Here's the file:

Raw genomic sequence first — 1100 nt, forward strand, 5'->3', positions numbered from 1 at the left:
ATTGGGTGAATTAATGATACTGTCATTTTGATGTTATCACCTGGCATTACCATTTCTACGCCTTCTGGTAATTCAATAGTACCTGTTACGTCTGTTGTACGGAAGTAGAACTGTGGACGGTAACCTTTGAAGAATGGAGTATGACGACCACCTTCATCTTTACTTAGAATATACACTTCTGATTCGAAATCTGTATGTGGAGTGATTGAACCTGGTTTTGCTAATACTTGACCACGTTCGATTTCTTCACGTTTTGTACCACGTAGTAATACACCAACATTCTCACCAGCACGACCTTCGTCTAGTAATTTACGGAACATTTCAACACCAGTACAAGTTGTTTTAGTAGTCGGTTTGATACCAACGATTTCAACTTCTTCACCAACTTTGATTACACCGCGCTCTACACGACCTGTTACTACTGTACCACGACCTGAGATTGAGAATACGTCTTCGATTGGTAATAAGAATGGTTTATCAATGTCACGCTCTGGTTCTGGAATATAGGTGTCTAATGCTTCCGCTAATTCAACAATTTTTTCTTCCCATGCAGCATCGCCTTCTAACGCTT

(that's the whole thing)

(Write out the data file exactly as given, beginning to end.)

Raw genomic sequence first — 1100 nt, forward strand, 5'->3', positions numbered from 1 at the left:
ATTGGGTGAATTAATGATACTGTCATTTTGATGTTATCACCTGGCATTACCATTTCTACGCCTTCTGGTAATTCAATAGTACCTGTTACGTCTGTTGTACGGAAGTAGAACTGTGGACGGTAACCTTTGAAGAATGGAGTATGACGACCACCTTCATCTTTACTTAGAATATACACTTCTGATTCGAAATCTGTATGTGGAGTGATTGAACCTGGTTTTGCTAATACTTGACCACGTTCGATTTCTTCACGTTTTGTACCACGTAGTAATACACCAACATTCTCACCAGCACGACCTTCGTCTAGTAATTTACGGAACATTTCAACACCAGTACAAGTTGTTTTAGTAGTCGGTTTGATACCAACGATTTCAACTTCTTCACCAACTTTGATTACACCGCGCTCTACACGACCTGTTACTACTGTACCACGACCTGAGATTGAGAATACGTCTTCGATTGGTAATAAGAATGGTTTATCAATGTCACGCTCTGGTTCTGGAATATAGGTGTCTAATGCTTCCGCTAATTCAACAATTTTTTCTTCCCATGCAGCATCGCCTTCTAACGCTT